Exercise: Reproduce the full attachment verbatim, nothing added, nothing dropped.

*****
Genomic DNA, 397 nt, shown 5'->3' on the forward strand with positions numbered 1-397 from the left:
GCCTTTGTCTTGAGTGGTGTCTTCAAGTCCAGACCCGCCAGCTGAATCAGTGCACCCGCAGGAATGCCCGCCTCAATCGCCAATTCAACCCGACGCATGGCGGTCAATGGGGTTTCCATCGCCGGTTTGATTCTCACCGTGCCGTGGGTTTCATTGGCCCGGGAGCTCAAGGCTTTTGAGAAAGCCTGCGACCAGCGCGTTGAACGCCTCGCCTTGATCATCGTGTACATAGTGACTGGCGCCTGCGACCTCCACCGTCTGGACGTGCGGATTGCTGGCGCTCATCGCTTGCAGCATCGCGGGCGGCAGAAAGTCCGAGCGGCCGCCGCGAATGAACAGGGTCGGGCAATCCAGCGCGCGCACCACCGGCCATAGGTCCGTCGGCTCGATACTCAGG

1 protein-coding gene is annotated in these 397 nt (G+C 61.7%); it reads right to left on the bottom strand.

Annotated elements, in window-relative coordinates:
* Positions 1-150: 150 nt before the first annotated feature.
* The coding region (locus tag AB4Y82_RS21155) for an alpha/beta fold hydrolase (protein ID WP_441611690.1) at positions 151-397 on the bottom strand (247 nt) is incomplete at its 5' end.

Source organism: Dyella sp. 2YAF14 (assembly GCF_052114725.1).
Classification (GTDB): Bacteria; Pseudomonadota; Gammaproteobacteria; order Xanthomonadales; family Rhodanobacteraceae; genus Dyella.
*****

Genomic DNA, 397 nt, shown 5'->3' on the forward strand with positions numbered 1-397 from the left:
GCCTTTGTCTTGAGTGGTGTCTTCAAGTCCAGACCCGCCAGCTGAATCAGTGCACCCGCAGGAATGCCCGCCTCAATCGCCAATTCAACCCGACGCATGGCGGTCAATGGGGTTTCCATCGCCGGTTTGATTCTCACCGTGCCGTGGGTTTCATTGGCCCGGGAGCTCAAGGCTTTTGAGAAAGCCTGCGACCAGCGCGTTGAACGCCTCGCCTTGATCATCGTGTACATAGTGACTGGCGCCTGCGACCTCCACCGTCTGGACGTGCGGATTGCTGGCGCTCATCGCTTGCAGCATCGCGGGCGGCAGAAAGTCCGAGCGGCCGCCGCGAATGAACAGGGTCGGGCAATCCAGCGCGCGCACCACCGGCCATAGGTCCGTCGGCTCGATACTCAGG

1 protein-coding gene is annotated in these 397 nt (G+C 61.7%); it reads right to left on the bottom strand.

Annotated elements, in window-relative coordinates:
* Positions 1-150: 150 nt before the first annotated feature.
* The coding region (locus tag AB4Y82_RS21155) for an alpha/beta fold hydrolase (protein ID WP_441611690.1) at positions 151-397 on the bottom strand (247 nt) is incomplete at its 5' end.

Source organism: Dyella sp. 2YAF14 (assembly GCF_052114725.1).
Classification (GTDB): Bacteria; Pseudomonadota; Gammaproteobacteria; order Xanthomonadales; family Rhodanobacteraceae; genus Dyella.